A nitric oxide reductase (NOR) was purified from Pseudomonas nautica. It is a membrane bound enzyme that consists of two subunits: NOR B (heme c, a low spin heme b and a non-heme iron) and NOR C (one c type heme)...
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Nitrous Oxide Reductase
The final step of bacterial denitrification, the two electron reduction of N2O to N2 is catalyzed by a multicopper enzyme named nitrous oxide reductase (N2OR). The catalytic centre of this enzyme is a tetranuclear copper site called CuZ, unique in biological systems. The structure of CuZ centre opened a novel area of research in metallobiochemistry. In the last decade, there has been progress in defining the structure of the CuZ centre, characterizing the mechanism of nitrous oxide reduction, and identifying intermediates of this reaction.
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Reactivity, Structures and Mechanisms

Molybdenum and tungsten are heavy metallic elements, belonging to the 6th group of the ''d-block'' of the Periodic Table. They are trace elements, either on the Universe or on Earth crustal rocks and oceans. In spite of that scarcity, molybdenum is essential to most organisms, from archaea and bacteria to higher plants and mammals, being found in the active site of enzymes that catalyse redox reactions involving carbon, nitrogen and sulfur atoms of key metabolites. Some of the molybdenum-dependent reactions constitute key steps in the global biogeochemical cycles of carbon, nitrogen, sulfur and oxygen. Presently, more than 50 molybdenum-containing enzymes are known, with the great majority being prokaryotic, and eukaryotes holding only a restricted number of molybdoenzymes (humans have 4 molybdoenzymes). Tungsten, probably because of its limited bioavailability, is, by far, less used. It is present in anaerobic prokaryotes, most of them termophilics (but not exclusively, as first though), and also in some strictly aerobic bacteria (e.g., in some methylotrophs).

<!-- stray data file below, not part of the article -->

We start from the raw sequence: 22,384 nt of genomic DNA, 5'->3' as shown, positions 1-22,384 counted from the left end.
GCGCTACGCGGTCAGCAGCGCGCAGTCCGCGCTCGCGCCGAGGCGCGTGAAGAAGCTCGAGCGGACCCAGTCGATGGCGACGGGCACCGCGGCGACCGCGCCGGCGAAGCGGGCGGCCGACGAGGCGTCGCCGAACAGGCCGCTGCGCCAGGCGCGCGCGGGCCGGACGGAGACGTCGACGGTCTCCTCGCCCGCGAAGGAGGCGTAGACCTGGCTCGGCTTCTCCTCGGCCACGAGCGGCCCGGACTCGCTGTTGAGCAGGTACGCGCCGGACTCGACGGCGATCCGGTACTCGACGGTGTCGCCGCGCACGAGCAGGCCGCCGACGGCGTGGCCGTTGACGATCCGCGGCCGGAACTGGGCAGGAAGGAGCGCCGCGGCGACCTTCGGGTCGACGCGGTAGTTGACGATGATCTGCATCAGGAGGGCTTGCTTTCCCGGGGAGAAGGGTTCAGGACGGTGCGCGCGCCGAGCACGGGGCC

The group has been extensively involved in the study of several molybdo- and tungstoenzymes. Namely:
(i) molybdenum-containing aldehyde oxidoreductase (bacterial), xanthine dehydrogenase, xanthine oxidase and aldehyde oxidase (mammals), from the xanthine oxidase family;
(ii) molybdenum- and tungsten-containing formate dehydrogenases (bacterial), from the DMSOR family;
(iii) the molybdenum-containing nitrate reductases, respiratory and periplasmatic enzymes (bacterial), also from the DMSOR family.
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Proteins Containing Novel Molybdenum Heterometallic Clusters

The orange protein (ORP), first isolated from the sulfate-reducing organism Desulfovibrio gigas, is found in several anaerobic bacteria. It harbors a unique molybdenum/copper heterometallic cluster, [S2MoVIS2CuIS2MoVIS2]3− (Mo/Cu), revealed by EXAFS...
The biological function of ORP is still unknown; however, it is tempting to suggest that it may be related to its ability to chelate copper... Yet, to our knowledge, in spite of this well-known chemistry, the Mo/Cu complex is unique to ORP, and its identification in the D. gigas ORP in 20001 was surprising.
In this project, we aim to understand the mechanism of the in vivo formation of the ORP Mo/Cu cluster, as well as, its physiological role.